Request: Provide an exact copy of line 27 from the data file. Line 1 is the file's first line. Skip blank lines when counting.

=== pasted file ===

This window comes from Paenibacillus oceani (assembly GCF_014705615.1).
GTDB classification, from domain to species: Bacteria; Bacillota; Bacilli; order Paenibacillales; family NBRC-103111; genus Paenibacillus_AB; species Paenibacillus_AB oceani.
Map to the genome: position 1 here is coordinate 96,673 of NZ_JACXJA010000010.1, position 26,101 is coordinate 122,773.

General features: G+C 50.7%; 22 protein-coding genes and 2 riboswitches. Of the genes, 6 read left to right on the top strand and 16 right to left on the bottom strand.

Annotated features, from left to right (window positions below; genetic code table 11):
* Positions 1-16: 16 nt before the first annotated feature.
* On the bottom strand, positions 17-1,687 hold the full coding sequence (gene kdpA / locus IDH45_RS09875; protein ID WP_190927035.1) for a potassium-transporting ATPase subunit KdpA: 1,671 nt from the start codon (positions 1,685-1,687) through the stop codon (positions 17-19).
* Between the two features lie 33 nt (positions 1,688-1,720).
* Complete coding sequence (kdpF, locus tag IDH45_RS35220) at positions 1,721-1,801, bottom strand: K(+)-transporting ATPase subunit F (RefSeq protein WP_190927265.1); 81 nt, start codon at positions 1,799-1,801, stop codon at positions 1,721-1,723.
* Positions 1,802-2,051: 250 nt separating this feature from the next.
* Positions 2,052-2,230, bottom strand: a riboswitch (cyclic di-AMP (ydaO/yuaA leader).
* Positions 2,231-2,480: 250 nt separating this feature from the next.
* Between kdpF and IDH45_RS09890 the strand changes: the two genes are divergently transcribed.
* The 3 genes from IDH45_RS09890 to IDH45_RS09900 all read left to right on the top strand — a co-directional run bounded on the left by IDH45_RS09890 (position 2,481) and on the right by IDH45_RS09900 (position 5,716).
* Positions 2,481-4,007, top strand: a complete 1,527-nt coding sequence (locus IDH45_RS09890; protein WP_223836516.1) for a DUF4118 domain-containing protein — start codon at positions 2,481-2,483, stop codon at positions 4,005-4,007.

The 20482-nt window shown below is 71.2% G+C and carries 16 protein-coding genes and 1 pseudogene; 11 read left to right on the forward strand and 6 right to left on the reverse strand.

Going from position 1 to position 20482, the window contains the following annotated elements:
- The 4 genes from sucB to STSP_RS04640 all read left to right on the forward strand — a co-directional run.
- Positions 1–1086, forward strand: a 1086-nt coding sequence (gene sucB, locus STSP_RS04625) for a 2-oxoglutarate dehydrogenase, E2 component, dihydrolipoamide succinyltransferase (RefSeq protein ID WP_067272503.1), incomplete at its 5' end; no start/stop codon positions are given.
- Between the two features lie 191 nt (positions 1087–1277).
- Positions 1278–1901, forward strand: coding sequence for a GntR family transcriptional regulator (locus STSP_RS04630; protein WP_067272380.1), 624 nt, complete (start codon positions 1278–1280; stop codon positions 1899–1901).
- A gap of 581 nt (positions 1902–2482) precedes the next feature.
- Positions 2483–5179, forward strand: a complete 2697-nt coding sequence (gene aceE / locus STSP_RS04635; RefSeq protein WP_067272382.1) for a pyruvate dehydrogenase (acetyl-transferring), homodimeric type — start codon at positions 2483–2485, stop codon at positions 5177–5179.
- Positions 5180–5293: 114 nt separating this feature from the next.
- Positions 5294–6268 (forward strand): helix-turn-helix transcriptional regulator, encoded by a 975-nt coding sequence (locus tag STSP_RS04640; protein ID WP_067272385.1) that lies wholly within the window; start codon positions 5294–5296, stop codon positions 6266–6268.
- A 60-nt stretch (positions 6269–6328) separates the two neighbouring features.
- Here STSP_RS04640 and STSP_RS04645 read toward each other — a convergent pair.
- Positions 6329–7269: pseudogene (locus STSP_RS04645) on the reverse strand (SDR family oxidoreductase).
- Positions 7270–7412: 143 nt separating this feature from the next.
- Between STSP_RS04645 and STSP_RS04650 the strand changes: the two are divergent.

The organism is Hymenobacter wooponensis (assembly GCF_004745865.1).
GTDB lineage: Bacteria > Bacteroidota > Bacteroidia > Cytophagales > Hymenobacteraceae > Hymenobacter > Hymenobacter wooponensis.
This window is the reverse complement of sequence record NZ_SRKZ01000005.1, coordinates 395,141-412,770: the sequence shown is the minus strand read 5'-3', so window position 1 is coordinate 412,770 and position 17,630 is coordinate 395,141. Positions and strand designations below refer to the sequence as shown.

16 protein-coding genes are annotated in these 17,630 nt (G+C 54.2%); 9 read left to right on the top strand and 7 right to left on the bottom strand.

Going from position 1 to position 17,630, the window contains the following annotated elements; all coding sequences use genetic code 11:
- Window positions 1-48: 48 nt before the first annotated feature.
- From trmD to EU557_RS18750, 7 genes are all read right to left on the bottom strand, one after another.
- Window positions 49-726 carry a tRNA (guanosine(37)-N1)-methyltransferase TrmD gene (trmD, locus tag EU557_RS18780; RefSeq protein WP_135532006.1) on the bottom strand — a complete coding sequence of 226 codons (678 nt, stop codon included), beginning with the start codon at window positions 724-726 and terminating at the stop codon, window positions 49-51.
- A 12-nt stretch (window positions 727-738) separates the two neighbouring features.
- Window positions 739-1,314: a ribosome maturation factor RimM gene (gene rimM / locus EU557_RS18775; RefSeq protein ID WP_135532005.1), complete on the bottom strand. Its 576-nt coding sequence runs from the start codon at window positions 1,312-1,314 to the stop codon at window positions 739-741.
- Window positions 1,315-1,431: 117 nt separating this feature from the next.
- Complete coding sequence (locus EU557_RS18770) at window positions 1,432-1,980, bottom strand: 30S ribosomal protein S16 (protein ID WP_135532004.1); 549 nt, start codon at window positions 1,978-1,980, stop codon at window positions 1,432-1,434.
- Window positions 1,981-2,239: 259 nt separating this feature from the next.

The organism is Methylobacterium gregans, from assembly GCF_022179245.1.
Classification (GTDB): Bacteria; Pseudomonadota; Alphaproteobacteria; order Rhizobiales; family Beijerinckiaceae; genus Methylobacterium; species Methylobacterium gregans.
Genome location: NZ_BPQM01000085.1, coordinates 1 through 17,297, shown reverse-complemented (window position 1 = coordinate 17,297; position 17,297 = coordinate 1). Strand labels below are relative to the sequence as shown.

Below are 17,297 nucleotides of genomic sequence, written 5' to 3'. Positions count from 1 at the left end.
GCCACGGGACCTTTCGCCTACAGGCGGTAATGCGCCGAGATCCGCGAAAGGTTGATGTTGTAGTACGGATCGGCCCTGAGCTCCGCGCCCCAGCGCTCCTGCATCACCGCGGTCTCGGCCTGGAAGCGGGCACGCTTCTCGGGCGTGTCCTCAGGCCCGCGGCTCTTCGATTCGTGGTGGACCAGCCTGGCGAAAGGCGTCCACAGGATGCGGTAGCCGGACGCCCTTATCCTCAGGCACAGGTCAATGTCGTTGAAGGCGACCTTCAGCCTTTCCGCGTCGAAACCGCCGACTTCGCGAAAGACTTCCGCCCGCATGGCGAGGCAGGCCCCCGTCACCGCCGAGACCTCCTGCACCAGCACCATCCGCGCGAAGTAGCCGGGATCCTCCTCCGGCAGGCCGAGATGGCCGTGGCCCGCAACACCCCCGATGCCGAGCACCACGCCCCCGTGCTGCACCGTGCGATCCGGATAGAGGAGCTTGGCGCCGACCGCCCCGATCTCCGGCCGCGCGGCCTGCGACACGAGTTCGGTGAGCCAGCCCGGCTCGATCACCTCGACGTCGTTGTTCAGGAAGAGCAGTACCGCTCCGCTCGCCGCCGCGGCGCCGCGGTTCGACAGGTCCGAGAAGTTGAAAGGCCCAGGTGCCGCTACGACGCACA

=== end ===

- Here STSP_RS04640 and STSP_RS04645 read toward each other — a convergent pair.